In conclusion, I suggest that if the physical tests are to be supplemented by chemical analysis the specification for this analysis should not be complete; that is to say, in place of giving the proportions of carbon, phosphorus, silicon and manganese, a maximum limit should be fixed respectively for phosphorus, silicon and manganese only, leaving the carbon to be varied by the manufacturer, so that he may properly be required to furnish material that will fulfill the physical conditions; for it is evident that if the engineer defines the chemical composition he cannot reasonably ask the manufacturer to gurantee that this composition shall give certain physical results.
W. R. Jones, Pittsburgh, Pa.- The question that naturally occurs to me is this: Has Dr. Dudley in his investigations been aiming to prove a theory, or has he been guided by an earnest desire to discover what are the proper elements in the composition of a good-wearing steel rail:
Unfortunately, for correct chemical information, he has omitted in his analyses two very important elements--sulphur and copper. Now, before we will even begin to admit the correctness of Dr. Dudley's conclusions and the formula he prescribes, we will at the start question the propriety of any chemist or scientist prescribing a formula for making steel when he has ignored such important elements as sulphur and copper. I, for one, will not accept any such formula.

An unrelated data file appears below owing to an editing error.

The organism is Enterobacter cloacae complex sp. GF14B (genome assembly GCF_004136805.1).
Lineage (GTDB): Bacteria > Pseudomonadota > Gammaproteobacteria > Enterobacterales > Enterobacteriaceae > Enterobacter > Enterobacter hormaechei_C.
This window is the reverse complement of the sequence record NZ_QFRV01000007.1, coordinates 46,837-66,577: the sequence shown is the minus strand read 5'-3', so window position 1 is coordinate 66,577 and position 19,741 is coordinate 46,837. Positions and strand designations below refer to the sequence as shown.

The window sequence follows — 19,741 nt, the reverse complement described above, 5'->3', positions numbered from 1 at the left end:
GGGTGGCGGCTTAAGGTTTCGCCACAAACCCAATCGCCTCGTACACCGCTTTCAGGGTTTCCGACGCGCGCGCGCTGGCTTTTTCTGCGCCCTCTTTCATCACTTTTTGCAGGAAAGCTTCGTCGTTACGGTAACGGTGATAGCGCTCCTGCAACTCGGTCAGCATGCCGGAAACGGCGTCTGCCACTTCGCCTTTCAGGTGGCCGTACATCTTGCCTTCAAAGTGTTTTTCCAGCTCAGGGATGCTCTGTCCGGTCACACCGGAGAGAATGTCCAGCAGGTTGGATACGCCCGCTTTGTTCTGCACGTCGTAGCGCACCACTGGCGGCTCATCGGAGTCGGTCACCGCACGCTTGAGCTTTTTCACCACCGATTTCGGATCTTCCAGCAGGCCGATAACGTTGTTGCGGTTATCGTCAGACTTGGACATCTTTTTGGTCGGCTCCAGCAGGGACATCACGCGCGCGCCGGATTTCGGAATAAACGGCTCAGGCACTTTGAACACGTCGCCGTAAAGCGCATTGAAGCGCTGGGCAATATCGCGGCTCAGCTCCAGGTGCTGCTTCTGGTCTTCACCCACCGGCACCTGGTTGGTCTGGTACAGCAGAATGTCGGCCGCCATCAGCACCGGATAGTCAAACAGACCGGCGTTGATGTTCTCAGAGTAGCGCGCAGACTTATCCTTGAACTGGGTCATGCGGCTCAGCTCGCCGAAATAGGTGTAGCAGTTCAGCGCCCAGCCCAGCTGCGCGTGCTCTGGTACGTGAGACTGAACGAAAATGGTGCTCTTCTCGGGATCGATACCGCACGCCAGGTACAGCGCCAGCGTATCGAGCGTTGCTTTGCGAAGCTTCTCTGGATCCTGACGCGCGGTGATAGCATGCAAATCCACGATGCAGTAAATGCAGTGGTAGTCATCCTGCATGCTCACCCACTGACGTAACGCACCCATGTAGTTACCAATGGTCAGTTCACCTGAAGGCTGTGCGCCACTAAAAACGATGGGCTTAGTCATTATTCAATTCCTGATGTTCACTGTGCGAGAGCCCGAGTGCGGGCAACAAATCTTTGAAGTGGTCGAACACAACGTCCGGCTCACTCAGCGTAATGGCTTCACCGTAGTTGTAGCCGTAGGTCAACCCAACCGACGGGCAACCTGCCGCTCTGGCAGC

Are we sure, or is Dr. Dudley sure, that the chemical analyses embodied in his paper are correct? This may seem a presumptuous question; yet, with my experience with chemists, I naturally doubt the correctness of the analyses, and, before I will accept them as correct, I will ask that comparative tests of phosphorus and manganese be made by the Pennsylvania Railroad chemists and the chemists of the leading steel-works in the country. Let us first verify the correctness of the analyses before we consider the conclusions. I can enumerate a great number of instances in which chemists have differed very widely in their determinations of phosphorus and manganese. A prominent iron firm made a contract with the Edgar Thomson Steel Company to deliver pig metal guaranteed to be between 0·07 and 0.08 phosphorus. An analysis by our chemist resulted in phosphorus 0:148 and 0:152-a rather startling difference! Again, a sample bar WHOLE No. Vol. CXII.—(THIRD SERIES, Vol. Ixxxii.)